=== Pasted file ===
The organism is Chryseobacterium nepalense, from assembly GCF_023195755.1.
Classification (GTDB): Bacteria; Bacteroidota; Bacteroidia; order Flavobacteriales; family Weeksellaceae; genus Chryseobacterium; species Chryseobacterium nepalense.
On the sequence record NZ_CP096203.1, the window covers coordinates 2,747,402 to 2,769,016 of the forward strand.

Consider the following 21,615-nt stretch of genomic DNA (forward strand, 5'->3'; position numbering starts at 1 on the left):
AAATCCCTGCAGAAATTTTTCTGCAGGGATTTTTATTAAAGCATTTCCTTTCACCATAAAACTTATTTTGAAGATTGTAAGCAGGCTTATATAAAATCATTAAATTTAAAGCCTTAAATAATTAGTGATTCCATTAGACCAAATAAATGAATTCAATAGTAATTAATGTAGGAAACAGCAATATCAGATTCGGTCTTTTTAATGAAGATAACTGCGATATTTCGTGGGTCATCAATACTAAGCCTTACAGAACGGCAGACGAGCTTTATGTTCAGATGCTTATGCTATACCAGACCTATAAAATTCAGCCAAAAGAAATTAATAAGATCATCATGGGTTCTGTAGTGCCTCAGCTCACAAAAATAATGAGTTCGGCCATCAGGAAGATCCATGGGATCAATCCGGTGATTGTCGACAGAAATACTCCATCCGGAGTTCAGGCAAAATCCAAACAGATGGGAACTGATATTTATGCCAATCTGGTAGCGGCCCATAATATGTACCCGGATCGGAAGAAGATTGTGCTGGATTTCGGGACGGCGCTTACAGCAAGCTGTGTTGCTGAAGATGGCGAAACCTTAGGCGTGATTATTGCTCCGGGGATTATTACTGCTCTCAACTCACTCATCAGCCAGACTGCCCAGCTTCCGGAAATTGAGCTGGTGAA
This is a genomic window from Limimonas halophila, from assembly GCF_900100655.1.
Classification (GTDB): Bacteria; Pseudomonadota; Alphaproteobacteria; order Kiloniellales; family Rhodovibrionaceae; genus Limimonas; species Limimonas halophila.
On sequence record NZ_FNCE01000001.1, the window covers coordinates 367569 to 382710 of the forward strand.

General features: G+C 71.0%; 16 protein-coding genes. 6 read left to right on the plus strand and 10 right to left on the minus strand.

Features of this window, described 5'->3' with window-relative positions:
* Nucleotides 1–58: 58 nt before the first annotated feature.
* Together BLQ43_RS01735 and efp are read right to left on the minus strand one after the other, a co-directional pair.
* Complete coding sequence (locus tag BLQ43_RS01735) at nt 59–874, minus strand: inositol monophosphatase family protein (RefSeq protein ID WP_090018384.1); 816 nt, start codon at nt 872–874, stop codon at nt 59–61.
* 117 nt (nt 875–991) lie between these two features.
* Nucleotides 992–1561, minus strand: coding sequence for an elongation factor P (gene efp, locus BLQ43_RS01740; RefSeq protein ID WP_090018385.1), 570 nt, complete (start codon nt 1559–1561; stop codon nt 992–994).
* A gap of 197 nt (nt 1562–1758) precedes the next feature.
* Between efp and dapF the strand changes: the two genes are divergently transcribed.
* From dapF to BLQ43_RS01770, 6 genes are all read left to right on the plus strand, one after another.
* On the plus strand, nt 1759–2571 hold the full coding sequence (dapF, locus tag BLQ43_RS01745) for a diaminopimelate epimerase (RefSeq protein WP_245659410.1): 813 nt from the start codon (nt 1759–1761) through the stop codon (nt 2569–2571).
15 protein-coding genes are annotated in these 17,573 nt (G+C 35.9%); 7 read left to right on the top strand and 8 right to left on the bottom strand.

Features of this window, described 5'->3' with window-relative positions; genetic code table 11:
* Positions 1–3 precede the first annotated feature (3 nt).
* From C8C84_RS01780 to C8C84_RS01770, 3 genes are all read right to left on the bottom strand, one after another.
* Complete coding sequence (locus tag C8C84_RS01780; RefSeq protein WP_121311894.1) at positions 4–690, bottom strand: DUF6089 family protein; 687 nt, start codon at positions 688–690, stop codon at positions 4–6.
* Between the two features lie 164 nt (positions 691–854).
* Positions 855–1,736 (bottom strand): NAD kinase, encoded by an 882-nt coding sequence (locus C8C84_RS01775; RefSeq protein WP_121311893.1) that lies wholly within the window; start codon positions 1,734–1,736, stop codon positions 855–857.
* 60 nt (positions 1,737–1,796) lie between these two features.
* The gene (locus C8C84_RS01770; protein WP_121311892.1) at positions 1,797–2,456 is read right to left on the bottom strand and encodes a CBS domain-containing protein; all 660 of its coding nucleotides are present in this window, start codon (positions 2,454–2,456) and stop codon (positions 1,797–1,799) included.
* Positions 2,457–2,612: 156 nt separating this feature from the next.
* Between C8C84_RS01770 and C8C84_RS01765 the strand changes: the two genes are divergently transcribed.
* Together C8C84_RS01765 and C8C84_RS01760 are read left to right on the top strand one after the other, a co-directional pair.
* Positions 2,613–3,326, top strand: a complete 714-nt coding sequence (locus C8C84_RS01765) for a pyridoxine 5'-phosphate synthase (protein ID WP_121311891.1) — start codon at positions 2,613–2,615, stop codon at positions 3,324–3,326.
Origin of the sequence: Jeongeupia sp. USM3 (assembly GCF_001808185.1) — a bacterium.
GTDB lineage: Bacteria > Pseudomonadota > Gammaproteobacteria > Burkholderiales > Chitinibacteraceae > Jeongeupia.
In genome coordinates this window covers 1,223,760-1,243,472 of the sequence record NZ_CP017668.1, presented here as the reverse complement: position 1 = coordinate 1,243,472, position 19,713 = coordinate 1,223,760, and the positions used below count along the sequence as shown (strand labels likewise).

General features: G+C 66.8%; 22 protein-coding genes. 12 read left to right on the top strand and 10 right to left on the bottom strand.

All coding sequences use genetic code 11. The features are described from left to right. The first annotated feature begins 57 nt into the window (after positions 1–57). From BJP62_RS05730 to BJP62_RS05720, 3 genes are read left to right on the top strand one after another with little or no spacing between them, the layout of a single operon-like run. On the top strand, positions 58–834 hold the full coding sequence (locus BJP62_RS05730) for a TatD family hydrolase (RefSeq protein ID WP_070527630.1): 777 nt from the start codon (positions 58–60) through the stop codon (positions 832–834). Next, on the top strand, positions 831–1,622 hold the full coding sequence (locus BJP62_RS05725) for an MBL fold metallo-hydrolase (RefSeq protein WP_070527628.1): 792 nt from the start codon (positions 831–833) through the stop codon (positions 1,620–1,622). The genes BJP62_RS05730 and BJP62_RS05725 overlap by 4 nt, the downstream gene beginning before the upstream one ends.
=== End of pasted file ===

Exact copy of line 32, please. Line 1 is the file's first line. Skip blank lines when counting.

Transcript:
* Positions 2,613–3,326, top strand: a complete 714-nt coding sequence (locus C8C84_RS01765) for a pyridoxine 5'-phosphate synthase (protein ID WP_121311891.1) — start codon at positions 2,613–2,615, stop codon at positions 3,324–3,326.